I think he's already finished now. I used a 45w desoldering iron I got at Radio Shack for $12. I enjoy using it so much more than tons of flux and braid.


Those are great. I have one of those, too, and was using it but without success. I have no problems using it with normal components, but I'd never desoldered something so big before. It just wasn't clearing the holes at all. I got the blobs off the top with it, but the holes weren't clearing. I tried solder braid, but that was taking forever. Finally, heating the solder up with a hot iron and carefully and slowly prying the box up, leg by leg, worked.

#42 Rybags ONLINE  

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Posted Mon Feb 27, 2012 7:56 AM

There's an old expression "Less is more".

We can turn it around to "More is less".

Rather than risk ruining vias or lifting traces by trying to coax the last bit of solder from a hole, just add a blob of fresh solder such that you can conduct the heat to the residual stuck stuff. Using enough should mean you contact the via directly with the iron for the least time possible. Then just suck the lot out in one go with the sucker tool.

#43 Ransom OFFLINE  

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Posted Mon Feb 27, 2012 8:04 AM

There's an old expression "Less is more".

We can turn it around to "More is less".

Rather than risk ruining vias or lifting traces by trying to coax the last bit of solder from a hole, just add a blob of fresh solder such that you can conduct the heat to the residual stuck stuff. Using enough should mean you contact the via directly with the iron for the least time possible. Then just suck the lot out in one go with the sucker tool.


Thank you for that tip! I'll keep that in my tips file for next time I run into that sort of situation. I was assuming the RF box was acting as a big ol' heat sink and thus the solder wasn't melting, but of course that wasn't true or I wouldn't have been able to pry it up after heating the solder. So you must be right that I wasn't getting good conduction and perhaps not good suction when it came to the solder further in.

#44 Rybags ONLINE  

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Posted Mon Feb 27, 2012 8:22 AM

Oh... RF box. I thought you were just talking a standard via from an IC.

I had to take the RF box out and reinstall in one of my 7800s. Tabs + big blobs of solder, I took care of that one with a big flat blade iron.

I had one stubborn via where the remnamts of solder and crud were recessed, got that out with a specialist drill that I got as part of a set of PCB drills.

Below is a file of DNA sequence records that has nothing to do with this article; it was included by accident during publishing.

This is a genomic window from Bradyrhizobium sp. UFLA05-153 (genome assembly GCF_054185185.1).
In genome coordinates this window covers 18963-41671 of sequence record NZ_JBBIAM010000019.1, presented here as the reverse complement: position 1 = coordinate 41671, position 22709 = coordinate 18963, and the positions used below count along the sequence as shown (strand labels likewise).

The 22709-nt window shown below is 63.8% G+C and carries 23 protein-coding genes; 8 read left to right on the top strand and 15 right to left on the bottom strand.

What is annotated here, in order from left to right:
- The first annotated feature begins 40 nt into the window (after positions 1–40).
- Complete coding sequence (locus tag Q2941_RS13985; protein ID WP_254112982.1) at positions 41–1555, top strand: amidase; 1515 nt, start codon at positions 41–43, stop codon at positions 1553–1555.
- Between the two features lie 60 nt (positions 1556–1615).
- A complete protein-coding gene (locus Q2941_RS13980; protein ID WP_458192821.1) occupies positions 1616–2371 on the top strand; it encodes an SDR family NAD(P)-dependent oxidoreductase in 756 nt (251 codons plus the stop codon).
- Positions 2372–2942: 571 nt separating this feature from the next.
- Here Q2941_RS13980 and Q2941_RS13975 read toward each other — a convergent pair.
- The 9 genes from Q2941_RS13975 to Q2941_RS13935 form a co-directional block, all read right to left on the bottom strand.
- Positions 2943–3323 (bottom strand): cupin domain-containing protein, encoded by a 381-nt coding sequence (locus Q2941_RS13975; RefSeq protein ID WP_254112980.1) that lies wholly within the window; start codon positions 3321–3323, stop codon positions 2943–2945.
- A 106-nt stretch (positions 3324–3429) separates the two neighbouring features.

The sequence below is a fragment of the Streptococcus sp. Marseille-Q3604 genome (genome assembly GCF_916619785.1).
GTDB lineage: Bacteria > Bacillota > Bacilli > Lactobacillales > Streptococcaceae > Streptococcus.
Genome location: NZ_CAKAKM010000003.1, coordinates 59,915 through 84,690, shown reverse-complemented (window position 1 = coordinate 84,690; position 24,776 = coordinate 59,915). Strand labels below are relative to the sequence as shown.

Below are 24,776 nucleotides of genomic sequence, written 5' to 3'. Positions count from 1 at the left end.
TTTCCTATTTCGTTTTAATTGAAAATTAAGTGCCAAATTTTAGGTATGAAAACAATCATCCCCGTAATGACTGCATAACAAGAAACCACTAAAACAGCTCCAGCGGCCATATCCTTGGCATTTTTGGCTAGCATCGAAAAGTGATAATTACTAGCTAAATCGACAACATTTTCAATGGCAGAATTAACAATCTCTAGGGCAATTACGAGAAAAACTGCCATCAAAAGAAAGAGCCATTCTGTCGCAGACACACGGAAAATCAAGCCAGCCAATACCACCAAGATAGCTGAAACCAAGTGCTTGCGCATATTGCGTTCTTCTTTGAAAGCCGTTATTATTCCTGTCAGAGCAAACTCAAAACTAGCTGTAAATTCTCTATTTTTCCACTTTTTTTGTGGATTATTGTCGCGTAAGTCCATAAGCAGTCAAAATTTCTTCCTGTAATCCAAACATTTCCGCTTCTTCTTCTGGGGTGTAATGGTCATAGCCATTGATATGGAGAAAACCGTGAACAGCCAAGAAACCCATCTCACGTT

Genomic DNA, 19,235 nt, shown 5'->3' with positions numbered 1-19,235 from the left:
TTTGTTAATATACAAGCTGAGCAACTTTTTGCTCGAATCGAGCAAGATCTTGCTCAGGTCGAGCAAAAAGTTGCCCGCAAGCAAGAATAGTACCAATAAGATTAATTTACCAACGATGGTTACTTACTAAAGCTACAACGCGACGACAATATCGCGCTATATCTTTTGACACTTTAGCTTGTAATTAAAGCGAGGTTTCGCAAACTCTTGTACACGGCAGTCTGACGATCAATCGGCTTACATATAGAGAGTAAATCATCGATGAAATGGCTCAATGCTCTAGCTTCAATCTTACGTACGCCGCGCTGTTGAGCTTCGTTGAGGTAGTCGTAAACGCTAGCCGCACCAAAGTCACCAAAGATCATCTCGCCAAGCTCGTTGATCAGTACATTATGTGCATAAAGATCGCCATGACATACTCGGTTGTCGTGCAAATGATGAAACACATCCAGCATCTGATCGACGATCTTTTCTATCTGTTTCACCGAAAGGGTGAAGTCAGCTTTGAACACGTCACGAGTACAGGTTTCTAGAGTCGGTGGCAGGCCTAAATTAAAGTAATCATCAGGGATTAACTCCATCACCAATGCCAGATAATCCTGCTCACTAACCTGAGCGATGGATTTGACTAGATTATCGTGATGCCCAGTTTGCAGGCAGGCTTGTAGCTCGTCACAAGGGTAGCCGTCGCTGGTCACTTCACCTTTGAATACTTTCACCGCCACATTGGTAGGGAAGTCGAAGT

About $23 for around 6 small drills, but well worth the spend.

#45 Ransom OFFLINE  

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Posted Mon Feb 27, 2012 8:37 AM

Ooh...specialized tools. I love specialized tools. :)

#46 Gunstar OFFLINE  

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Posted Mon Feb 27, 2012 10:23 AM


I think he's already finished now. I used a 45w desoldering iron I got at Radio Shack for $12. I enjoy using it so much more than tons of flux and braid.


Those are great. I have one of those, too, and was using it but without success. I have no problems using it with normal components, but I'd never desoldered something so big before. It just wasn't clearing the holes at all. I got the blobs off the top with it, but the holes weren't clearing. I tried solder braid, but that was taking forever. Finally, heating the solder up with a hot iron and carefully and slowly prying the box up, leg by leg, worked.


Yeah, it wasn't like I zipped through it, it still took many times on each leg, and I added flux to help.

#47 Ransom OFFLINE  

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Posted Mon Feb 27, 2012 10:29 AM

Ah...flux! Another idea for me to jot down. Thanks!

#48 Gandor OFFLINE  

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Posted Sat Jun 30, 2012 9:35 AM

Before installing the Ultimate1MB I was thinking of removing the RF modulator and doing the ClearPic 2002 mod.
Since I'm not an electronics expert I have some question regarding the ClearPic 2002 mod which I hope somebody can answer:
1) How many Watt should the resistors be? (My local Fry's has 1/4, 1/2 and 1 W versions)
2) Can different Watt resistors be mixed? (I noticed they only have 2 1/4 W and 2 1/2 W 1 Ohm resistors)
3) What type (Electrolytic or Ceramic) of Capacitors should I get?

Thanks

#49 bob1200xl OFFLINE  

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Posted Sat Jun 30, 2012 11:57 AM

1/4 watt resistors are fine. You may find jumpers ( 0 ohm resistors) that you can use rather than 1 ohm parts or just use insulated wire.

You can mix wattages as long as it fits on the board.

Ceramic capacitors - 25 volts or more.

Bob

#50 Gandor OFFLINE  

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Posted Sat Jun 30, 2012 12:55 PM

1/4 watt resistors are fine. You may find jumpers ( 0 ohm resistors) that you can use rather than 1 ohm parts or just use insulated wire.

You can mix wattages as long as it fits on the board.

Ceramic capacitors - 25 volts or more.

Bob

Awesome, thanks Bob.